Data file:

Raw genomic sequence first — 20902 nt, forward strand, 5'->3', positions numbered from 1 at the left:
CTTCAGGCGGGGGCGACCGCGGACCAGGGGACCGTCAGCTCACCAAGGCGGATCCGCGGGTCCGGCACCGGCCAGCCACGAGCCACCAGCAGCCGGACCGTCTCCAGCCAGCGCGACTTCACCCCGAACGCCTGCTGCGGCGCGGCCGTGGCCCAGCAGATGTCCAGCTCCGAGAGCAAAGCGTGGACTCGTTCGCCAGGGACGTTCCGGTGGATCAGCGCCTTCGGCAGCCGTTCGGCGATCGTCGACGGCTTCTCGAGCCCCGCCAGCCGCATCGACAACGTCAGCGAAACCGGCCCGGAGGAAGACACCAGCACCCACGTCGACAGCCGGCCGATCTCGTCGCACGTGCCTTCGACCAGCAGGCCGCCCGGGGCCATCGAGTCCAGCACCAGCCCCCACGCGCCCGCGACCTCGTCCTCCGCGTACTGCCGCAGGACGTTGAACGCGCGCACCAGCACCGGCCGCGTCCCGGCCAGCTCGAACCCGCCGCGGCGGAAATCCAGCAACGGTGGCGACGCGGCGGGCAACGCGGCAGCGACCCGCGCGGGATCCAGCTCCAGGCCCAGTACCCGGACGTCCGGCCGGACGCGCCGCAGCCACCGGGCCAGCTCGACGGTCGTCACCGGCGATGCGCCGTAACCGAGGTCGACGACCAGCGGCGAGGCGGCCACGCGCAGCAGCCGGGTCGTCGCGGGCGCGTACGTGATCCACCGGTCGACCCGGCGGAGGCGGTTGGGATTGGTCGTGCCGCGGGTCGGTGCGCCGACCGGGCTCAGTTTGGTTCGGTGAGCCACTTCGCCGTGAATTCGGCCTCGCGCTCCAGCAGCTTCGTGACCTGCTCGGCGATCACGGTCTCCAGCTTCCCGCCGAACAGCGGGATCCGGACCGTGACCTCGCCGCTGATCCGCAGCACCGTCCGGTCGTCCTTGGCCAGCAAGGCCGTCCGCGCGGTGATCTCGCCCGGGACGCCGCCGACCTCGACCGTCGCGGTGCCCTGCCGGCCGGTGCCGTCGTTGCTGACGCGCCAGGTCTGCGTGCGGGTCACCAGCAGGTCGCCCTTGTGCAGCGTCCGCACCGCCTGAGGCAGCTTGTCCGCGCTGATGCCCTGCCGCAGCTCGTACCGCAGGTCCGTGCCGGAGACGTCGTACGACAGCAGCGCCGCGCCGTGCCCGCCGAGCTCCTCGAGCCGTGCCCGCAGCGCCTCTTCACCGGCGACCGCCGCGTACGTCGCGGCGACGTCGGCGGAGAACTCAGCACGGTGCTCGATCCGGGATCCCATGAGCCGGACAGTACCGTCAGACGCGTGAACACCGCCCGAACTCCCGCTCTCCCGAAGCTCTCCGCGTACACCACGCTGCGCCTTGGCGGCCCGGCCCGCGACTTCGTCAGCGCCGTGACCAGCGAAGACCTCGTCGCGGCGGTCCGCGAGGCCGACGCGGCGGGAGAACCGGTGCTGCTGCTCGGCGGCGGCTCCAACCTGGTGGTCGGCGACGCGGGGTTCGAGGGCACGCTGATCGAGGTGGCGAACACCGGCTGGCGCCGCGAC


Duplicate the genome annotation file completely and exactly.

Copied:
Raw genomic sequence first — 20902 nt, forward strand, 5'->3', positions numbered from 1 at the left:
CTTCAGGCGGGGGCGACCGCGGACCAGGGGACCGTCAGCTCACCAAGGCGGATCCGCGGGTCCGGCACCGGCCAGCCACGAGCCACCAGCAGCCGGACCGTCTCCAGCCAGCGCGACTTCACCCCGAACGCCTGCTGCGGCGCGGCCGTGGCCCAGCAGATGTCCAGCTCCGAGAGCAAAGCGTGGACTCGTTCGCCAGGGACGTTCCGGTGGATCAGCGCCTTCGGCAGCCGTTCGGCGATCGTCGACGGCTTCTCGAGCCCCGCCAGCCGCATCGACAACGTCAGCGAAACCGGCCCGGAGGAAGACACCAGCACCCACGTCGACAGCCGGCCGATCTCGTCGCACGTGCCTTCGACCAGCAGGCCGCCCGGGGCCATCGAGTCCAGCACCAGCCCCCACGCGCCCGCGACCTCGTCCTCCGCGTACTGCCGCAGGACGTTGAACGCGCGCACCAGCACCGGCCGCGTCCCGGCCAGCTCGAACCCGCCGCGGCGGAAATCCAGCAACGGTGGCGACGCGGCGGGCAACGCGGCAGCGACCCGCGCGGGATCCAGCTCCAGGCCCAGTACCCGGACGTCCGGCCGGACGCGCCGCAGCCACCGGGCCAGCTCGACGGTCGTCACCGGCGATGCGCCGTAACCGAGGTCGACGACCAGCGGCGAGGCGGCCACGCGCAGCAGCCGGGTCGTCGCGGGCGCGTACGTGATCCACCGGTCGACCCGGCGGAGGCGGTTGGGATTGGTCGTGCCGCGGGTCGGTGCGCCGACCGGGCTCAGTTTGGTTCGGTGAGCCACTTCGCCGTGAATTCGGCCTCGCGCTCCAGCAGCTTCGTGACCTGCTCGGCGATCACGGTCTCCAGCTTCCCGCCGAACAGCGGGATCCGGACCGTGACCTCGCCGCTGATCCGCAGCACCGTCCGGTCGTCCTTGGCCAGCAAGGCCGTCCGCGCGGTGATCTCGCCCGGGACGCCGCCGACCTCGACCGTCGCGGTGCCCTGCCGGCCGGTGCCGTCGTTGCTGACGCGCCAGGTCTGCGTGCGGGTCACCAGCAGGTCGCCCTTGTGCAGCGTCCGCACCGCCTGAGGCAGCTTGTCCGCGCTGATGCCCTGCCGCAGCTCGTACCGCAGGTCCGTGCCGGAGACGTCGTACGACAGCAGCGCCGCGCCGTGCCCGCCGAGCTCCTCGAGCCGTGCCCGCAGCGCCTCTTCACCGGCGACCGCCGCGTACGTCGCGGCGACGTCGGCGGAGAACTCAGCACGGTGCTCGATCCGGGATCCCATGAGCCGGACAGTACCGTCAGACGCGTGAACACCGCCCGAACTCCCGCTCTCCCGAAGCTCTCCGCGTACACCACGCTGCGCCTTGGCGGCCCGGCCCGCGACTTCGTCAGCGCCGTGACCAGCGAAGACCTCGTCGCGGCGGTCCGCGAGGCCGACGCGGCGGGAGAACCGGTGCTGCTGCTCGGCGGCGGCTCCAACCTGGTGGTCGGCGACGCGGGGTTCGAGGGCACGCTGATCGAGGTGGCGAACACCGGCTGGCGCCGCGAC